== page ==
The parents of a child who will not be living together and raising the child jointly under one roof have a big decision to make: with whom will a child live? Further, who will make decisions about the child’s life, and what will the rights of the non-custodial parent be as they pertain to both decision-making and visitation? Luckily, the state of New York allows parents to make decisions that are within children’s best interests, and meet the needs of parents, too. Here are some of the different child custody arrangements that are recognized by family courts in Syracuse:
Sole Legal Custody
If one parent is not involved in the child’s life, or has a condition or circumstances that prevents them from being able to make rational decisions, then this parent may not be given legal custody over the child. If this is the case, the other parent will have sole legal custody, which means that they will have the sole authority to make decisions regarding the child’s life, such as which religion the child will be raised, where the child should go to school, and what medical care the child should receive in certain situations.
Sole Physical Custody
If a parent is given sole legal custody of a child, it is common that they will also be given sole physical custody of a child. When a parent has sole physical custody, this means that only this parent--and not the child’s other parent--is responsible for the supervision and physical care of a child. The other party may or may not have visitation rights with the child, depending upon the arrangement.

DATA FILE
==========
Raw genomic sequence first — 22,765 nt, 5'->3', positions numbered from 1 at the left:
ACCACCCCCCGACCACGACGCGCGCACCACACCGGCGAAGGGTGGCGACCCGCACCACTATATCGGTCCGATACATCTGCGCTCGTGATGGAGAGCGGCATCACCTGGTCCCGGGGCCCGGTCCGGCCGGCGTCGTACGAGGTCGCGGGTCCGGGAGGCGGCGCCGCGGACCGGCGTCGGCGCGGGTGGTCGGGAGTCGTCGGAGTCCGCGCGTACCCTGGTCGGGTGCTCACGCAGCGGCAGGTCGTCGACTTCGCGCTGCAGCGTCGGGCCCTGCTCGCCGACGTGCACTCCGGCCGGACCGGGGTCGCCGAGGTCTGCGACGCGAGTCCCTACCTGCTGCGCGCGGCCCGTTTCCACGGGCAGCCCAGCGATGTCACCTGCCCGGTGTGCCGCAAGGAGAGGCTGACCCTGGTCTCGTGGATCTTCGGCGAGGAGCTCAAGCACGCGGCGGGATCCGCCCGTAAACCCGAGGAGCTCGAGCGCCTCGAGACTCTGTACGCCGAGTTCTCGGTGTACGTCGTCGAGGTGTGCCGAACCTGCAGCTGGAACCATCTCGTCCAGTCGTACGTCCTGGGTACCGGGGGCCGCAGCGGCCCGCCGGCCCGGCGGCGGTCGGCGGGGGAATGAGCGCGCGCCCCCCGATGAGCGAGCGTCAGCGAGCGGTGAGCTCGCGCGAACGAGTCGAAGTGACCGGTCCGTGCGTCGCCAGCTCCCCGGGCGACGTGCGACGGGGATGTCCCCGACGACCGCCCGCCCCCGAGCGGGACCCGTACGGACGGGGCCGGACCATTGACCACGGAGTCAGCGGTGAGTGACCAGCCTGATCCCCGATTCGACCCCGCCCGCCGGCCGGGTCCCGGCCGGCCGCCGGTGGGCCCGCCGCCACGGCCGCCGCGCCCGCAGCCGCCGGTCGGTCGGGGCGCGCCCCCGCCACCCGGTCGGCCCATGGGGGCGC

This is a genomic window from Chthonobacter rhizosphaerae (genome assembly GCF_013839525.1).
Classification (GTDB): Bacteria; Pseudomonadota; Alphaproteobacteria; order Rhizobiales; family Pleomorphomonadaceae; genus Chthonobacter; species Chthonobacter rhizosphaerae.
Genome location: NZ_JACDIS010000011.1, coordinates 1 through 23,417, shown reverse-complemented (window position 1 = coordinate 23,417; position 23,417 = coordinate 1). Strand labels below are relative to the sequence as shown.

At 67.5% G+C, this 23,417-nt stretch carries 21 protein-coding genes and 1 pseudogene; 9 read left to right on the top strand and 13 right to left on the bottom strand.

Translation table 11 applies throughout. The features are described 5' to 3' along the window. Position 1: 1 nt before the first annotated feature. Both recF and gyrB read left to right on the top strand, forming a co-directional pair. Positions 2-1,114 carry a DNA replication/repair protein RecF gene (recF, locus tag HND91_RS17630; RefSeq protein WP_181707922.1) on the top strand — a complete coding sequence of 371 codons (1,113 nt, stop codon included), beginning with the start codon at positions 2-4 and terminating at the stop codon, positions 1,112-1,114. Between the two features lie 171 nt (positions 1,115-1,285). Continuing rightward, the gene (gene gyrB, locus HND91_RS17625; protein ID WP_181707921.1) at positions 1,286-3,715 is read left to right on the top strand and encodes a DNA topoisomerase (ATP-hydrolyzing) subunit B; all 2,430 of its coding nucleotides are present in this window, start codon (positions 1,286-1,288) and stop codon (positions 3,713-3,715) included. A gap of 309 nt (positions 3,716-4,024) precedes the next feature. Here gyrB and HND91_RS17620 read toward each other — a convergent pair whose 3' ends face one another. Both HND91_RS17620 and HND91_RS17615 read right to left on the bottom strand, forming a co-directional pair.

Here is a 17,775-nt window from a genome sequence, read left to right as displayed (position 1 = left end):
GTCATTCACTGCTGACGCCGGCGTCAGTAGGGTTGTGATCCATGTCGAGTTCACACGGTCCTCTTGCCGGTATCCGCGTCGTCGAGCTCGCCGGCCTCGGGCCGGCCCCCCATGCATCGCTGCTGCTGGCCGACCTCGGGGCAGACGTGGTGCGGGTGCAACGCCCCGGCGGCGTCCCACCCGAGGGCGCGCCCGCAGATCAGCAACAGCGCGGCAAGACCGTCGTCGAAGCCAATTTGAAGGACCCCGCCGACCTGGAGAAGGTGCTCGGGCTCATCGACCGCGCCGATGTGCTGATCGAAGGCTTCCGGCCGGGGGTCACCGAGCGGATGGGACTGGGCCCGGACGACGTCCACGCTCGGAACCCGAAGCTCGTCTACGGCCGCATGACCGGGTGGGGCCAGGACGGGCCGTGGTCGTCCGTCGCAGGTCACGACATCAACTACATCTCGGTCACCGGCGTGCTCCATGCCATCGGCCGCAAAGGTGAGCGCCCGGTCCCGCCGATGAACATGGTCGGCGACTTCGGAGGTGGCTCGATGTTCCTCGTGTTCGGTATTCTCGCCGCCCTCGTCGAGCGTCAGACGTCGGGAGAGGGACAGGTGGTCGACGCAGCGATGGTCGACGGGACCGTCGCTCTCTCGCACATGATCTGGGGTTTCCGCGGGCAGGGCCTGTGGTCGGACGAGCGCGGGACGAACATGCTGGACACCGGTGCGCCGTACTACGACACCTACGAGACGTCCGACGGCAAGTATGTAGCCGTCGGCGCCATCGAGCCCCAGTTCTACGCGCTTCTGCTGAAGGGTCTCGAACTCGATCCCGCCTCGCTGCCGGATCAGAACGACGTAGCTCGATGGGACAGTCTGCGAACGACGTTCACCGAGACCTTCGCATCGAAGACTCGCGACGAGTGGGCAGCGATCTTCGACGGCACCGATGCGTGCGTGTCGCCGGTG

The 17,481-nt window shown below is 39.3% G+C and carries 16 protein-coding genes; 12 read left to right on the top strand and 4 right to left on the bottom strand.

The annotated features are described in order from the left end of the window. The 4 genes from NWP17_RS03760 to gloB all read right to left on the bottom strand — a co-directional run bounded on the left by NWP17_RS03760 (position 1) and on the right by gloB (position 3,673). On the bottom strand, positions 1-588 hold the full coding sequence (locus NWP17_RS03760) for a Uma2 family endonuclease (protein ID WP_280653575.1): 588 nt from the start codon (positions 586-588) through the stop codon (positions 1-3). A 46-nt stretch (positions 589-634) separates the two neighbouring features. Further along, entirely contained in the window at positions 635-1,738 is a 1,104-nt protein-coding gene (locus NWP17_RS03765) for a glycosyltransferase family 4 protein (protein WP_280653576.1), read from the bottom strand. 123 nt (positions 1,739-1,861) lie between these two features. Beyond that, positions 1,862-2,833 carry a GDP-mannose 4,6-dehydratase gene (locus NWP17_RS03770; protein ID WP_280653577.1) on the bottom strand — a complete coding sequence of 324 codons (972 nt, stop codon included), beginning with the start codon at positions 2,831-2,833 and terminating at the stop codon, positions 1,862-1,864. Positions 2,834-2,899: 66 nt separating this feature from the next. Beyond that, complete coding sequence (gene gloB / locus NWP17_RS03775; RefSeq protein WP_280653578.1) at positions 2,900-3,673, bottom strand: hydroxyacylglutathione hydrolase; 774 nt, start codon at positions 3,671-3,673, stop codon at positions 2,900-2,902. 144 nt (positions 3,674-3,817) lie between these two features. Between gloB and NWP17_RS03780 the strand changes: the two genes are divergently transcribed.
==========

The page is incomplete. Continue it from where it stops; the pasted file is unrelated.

Joint Legal Custody
Most parents choose to share legal custody of a child in an arrangement called joint legal custody. This gives both parents the authority to make decisions about the child’s life, regardless of with whom the child lives, or which parent spends more time with the child. This is an effective arrangement for parents who are able to amicably work through disagreements.
Joint Physical Custody
Some parents find that sharing custody 50/50 works best, and opt for a joint physical custody arrangement. This is ideal when parents not only get along, but live close enough to one another that transporting a child between homes is not an issue, and does not interfere with a child’s school and community.
Get Help from a Child Custody Attorney in Syracuse
If you have more questions about child custody arrangements in Syracuse and which arrangement is best for you and your child, please contact us today. Our experienced family law attorneys can assist you in understanding New York child custody laws, and how to negotiate with your spouse. Contact us today for your consultation.